Gasoline Declines Below $3 a Gallon on Concern Recovery Slowing
Gasoline slid below $3 a gallon for the first time since February as slower-than-estimated U.S. job growth and signs of contraction in Europe raised concern that global fuel demand will decline.
Futures sank to a 12-week low and crossed a key technical indicator as U.S. employers added fewer workers than forecast in April and the jobless rate fell as people left the labor force. Euro-region services and manufacturing output contracted more than initially estimated in April, indicating a deepening economic slump.
“The jobless rate improved a little bit because of lack of people participating,” said Phil Flynn, vice president of research at PFGBest in Chicago. “But there’s concerns about the slowdown everywhere and it is making the supply side look very heavy.”
Gasoline for June delivery declined 7.42 cents, or 2.4 percent, to settle at $2.9758 a gallon on the New York Mercantile Exchange, the lowest settlement since Feb. 10. Gasoline lost 7.2 percent this week. It’s the biggest weekly loss since September and follows a 6.1 percent decline in April.
The front-month contract slipped below the 100-day moving average for the first time since Jan. 3.
“That has been considered the big trend changer when it falls below the 100-day,” said Michael Smith, president of T&K Futures & Options in Port Saint Lucie, Florida. “Gasoline has peaked for the year and will probably come back down to $2.50 levels.”
Gasoline last settled below $2.50 on Dec. 19. The price has retreated 13 percent since reaching $3.4166 on March 26.
Payrolls climbed 115,000, the smallest gain in six months, after a revised 154,000 rise in March that was more than initially estimated, Labor Department figures showed. The median estimate of 85 economists surveyed by Bloomberg News called for a 160,000 advance.
The jobless rate fell to a three-year low of 8.1 percent and earnings stagnated. The participation rate, which indicates the share of working-age people in the labor force, fell to 63.6 percent, the lowest since December 1981, from 63.8 percent.
“The less-than-expected growth rate and more people leaving the work force is indicative of the potential for continued stagnant demand for petroleum products,” ’’ said Andy Lipow, president of Lipow Oil Associates LLC in Houston.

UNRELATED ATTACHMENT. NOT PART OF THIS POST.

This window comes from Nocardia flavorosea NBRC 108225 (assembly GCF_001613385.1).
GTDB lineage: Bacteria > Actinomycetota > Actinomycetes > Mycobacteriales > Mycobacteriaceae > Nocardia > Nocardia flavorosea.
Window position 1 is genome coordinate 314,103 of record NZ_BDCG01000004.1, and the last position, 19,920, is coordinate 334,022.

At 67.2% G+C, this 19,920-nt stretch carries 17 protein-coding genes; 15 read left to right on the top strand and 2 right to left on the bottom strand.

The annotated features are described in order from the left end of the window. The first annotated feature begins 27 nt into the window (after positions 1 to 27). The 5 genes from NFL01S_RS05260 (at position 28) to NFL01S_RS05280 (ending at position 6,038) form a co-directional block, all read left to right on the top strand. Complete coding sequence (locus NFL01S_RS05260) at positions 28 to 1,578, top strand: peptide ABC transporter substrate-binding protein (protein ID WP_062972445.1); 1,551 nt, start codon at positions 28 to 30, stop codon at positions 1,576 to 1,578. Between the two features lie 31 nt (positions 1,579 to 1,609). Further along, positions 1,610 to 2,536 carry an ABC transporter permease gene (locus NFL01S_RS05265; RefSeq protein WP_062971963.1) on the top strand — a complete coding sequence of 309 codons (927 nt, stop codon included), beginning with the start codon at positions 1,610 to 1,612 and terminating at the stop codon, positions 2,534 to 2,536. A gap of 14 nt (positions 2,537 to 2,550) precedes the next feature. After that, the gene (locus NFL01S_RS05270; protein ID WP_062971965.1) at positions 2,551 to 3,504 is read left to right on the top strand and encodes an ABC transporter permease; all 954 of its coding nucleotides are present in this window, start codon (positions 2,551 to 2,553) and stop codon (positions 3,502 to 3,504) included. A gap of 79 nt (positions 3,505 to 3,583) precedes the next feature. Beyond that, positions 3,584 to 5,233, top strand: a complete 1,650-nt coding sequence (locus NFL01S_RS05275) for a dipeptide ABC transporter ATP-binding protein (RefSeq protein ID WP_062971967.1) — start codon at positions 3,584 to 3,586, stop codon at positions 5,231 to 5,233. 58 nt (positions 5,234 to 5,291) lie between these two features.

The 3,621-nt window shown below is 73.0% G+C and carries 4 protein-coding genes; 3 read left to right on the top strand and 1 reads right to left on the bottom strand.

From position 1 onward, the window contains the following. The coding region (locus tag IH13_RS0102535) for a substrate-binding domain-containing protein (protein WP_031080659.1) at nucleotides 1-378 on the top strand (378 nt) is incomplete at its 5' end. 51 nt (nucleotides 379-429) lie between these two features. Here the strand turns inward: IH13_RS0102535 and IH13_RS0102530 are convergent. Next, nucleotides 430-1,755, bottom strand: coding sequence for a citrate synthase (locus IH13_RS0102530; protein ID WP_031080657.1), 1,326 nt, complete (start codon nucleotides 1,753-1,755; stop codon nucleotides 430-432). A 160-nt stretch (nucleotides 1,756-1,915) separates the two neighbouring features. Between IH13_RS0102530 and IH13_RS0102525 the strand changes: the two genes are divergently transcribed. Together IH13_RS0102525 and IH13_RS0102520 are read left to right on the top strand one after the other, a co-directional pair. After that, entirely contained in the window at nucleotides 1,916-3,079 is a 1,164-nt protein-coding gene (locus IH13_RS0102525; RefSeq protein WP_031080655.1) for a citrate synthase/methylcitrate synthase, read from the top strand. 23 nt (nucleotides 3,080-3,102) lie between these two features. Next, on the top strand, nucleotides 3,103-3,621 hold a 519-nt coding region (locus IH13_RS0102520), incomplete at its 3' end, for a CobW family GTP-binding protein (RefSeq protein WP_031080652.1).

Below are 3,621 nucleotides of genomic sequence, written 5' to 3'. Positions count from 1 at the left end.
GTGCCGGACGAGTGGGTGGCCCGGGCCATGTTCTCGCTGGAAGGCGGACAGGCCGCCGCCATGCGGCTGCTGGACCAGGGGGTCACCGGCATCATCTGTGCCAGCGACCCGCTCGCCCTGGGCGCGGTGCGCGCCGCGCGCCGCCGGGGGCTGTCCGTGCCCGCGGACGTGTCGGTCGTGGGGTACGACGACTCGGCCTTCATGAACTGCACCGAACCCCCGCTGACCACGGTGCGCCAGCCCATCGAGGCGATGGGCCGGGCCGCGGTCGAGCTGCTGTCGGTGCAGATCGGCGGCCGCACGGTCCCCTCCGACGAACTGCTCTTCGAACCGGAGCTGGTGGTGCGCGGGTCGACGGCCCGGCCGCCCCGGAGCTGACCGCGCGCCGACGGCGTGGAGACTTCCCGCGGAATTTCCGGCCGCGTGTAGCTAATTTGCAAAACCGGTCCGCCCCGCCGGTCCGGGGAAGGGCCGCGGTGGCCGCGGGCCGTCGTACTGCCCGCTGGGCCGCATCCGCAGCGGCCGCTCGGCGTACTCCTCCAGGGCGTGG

U.S. gasoline demand over the four weeks ended April 27 was 4.7 percent below a year earlier, according to an Energy Department report released May 2.
A euro-area composite index based on a survey of purchasing managers in both industries dropped to 46.7 from 49.1 in March, London-based Markit Economics said today. That’s the fastest rate of decline since October and below an estimate of 47.4 published on April 23. A reading below 50 indicates contraction.
Gasoline also fell on speculation that supplies will be ample for the summer driving season as a refinery on the East Coast and several in Europe get new owners with plans to keep them in operation.
Delta Air Lines Inc. (DAL) subsidiary Monroe Energy LLC said April 30 that it agreed to buy the ConocoPhillips (COP) operation in Trainer, Pennsylvania. Conoco planned to shut the 185,000- barrel-a-day plant unless a buyer surfaced by the end of May. Delta plans to add capacity.
A Vitol Group venture agreed yesterday to buy Petroplus Holdings AG (PPHN)’s refinery in Switzerland as Gunvor Group Ltd. prepared to start operations at its Antwerp plant in Belgium that’s newly acquired from cash-strapped Petroplus. European refiners are the largest source of gasoline imports into New York Harbor.
“The supply risk is off the table now,” said Dominick Chirichella, senior partner at the Energy Management Institute in New York. “On the demand side, everything is suggesting the global economy is continuing to weaken.”
Regular gasoline at the pump, averaged nationwide, fell 0.1 cent to $3.802 a gallon yesterday, the lowest level since March 14, according to AAA. Prices have dropped 13.4 cents since reaching a 2012 high of $3.936 on April 4. Prices peaked in 2011 at $3.985 on May 5.
“AAA is comfortable saying that we hit our peak for the first half of the year on April 5, a full month before and at 5 cents cheaper than last year’s peak,” Michael Green, a spokesman for AAA in Washington, said in an e-mail.
June-delivery heating oil fell 7.81 cents, or 2.5 percent, to settle at $3.0088 a gallon on the exchange, a 15-week low. Prices lost 5.4 percent this week, the largest weekly retreat since Sept. 23.
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